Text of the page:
2 Common Knee Injuries That Require An MRI Scan. The Second Is Shockingly Easy To Overcome!



MRI of the Knee

Several months ago I was in the gym doing some back squats and felt a twinge in my right knee. I figured it was my form (which is horrible). I racked the bar, readjusted, and plowed through the rest of my work out like a manly man (always a bad idea).

The next day my knee was swollen and painful to walk on. I gave it a couple days and it got a little better but I still wanted to get checked out. I asked around and found a reputable local orthopedic doctor. He performed a brief clinical exam then stated I probably have a meniscal tear. He gave me a script for an MRI and said we would discuss options from there.

Since I'm an MRI technologist getting an appointment was pretty easy. The test took about 30 minutes and, long story short, it revealed I do, in fact, have a medial meniscal tear.

When I went back to the orthopedic he said I have a couple options: physical therapy, a steroid injection, surgery, or do nothing and wait and see. Being that I am a typical busy working class individual and have no time to take off, I chose the do nothing approach. Luckily, in my situation, it worked out. After a couple weeks my knee was close to 100% and I was back at the gym.

Unfortunately, for many patients, knee injuries require more than a "wait and see approach". This is especially true to individuals whose career depends on their physical abilities. Athletes and manual labor jobs are the best examples. A knee injury for these patients can be a game changer.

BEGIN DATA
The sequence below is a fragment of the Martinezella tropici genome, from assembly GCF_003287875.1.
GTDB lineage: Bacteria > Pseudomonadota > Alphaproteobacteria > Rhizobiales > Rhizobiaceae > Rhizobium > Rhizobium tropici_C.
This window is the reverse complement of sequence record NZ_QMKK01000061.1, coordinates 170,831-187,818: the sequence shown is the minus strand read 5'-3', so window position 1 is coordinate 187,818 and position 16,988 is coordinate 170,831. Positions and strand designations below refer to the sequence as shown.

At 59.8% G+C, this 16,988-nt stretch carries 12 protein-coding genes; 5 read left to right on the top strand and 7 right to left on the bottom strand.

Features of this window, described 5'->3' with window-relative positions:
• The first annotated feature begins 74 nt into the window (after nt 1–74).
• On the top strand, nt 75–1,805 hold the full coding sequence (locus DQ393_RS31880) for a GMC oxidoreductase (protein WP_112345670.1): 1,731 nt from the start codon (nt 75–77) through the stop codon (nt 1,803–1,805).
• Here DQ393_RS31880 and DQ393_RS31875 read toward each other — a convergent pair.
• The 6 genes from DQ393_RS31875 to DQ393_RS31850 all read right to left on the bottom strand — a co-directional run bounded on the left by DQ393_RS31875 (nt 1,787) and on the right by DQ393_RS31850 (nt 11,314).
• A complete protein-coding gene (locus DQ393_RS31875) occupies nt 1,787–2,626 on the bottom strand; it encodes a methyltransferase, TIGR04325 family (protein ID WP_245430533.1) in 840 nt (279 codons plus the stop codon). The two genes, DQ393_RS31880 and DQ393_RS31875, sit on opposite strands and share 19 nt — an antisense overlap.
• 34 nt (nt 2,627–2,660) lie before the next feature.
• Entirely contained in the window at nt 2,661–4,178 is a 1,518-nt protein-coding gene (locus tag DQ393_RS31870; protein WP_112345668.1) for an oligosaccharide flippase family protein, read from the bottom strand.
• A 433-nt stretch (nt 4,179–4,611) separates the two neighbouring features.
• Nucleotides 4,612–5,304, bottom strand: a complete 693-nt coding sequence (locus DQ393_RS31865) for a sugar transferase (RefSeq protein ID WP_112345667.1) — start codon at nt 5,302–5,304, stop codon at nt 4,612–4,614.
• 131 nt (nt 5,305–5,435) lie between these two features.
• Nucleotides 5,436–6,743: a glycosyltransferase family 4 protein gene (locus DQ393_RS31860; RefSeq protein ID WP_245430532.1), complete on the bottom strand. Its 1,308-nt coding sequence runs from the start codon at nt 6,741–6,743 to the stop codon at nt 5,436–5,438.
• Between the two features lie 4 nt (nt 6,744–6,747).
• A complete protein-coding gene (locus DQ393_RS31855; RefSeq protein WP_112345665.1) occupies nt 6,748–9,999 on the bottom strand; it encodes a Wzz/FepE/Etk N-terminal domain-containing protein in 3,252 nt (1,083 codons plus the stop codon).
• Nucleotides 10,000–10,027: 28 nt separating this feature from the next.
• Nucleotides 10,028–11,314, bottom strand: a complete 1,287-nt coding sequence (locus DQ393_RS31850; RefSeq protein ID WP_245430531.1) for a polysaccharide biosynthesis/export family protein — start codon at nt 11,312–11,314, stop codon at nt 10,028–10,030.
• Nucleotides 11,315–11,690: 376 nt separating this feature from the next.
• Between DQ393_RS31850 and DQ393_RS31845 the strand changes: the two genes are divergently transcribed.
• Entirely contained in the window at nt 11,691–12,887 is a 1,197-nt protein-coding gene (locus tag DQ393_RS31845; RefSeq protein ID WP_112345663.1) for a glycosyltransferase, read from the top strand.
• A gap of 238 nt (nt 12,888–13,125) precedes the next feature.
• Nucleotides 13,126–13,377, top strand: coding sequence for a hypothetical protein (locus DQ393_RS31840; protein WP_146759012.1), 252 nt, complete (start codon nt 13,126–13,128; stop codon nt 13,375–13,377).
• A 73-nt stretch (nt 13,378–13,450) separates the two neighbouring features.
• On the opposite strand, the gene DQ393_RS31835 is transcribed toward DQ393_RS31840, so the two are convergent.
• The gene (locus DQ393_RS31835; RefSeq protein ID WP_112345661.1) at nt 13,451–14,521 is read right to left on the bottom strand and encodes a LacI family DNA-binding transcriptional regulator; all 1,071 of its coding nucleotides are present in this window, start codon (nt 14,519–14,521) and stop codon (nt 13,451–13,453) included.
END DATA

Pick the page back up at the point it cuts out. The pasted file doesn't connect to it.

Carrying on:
Take the example of Robert Griffin III; pro football player for the Washington Redskins on the fast track to the hall of fame.

Unfortunately he sustained an ACL tear (Anterior Cruciate Ligament) during a game that some think was poorly diagnosed and managed. Even in the best of circumstances the knee will never be the same. In his case it ended his career as he knew it.

Figure 1A is an MRI example of a normal intact ACL. 1B shows a full ACL tear. Ligaments attach bone to bone so when one is injured it creates substantial pain and instability. A partial ACL tear or stretched ACL may heal with time, physical therapy, and little TLC. For full tears surgical intervention is usually the only path to full recovery.


Sagittal MRI Knee Scan Normal ACL

Figure 1A

Figure 1B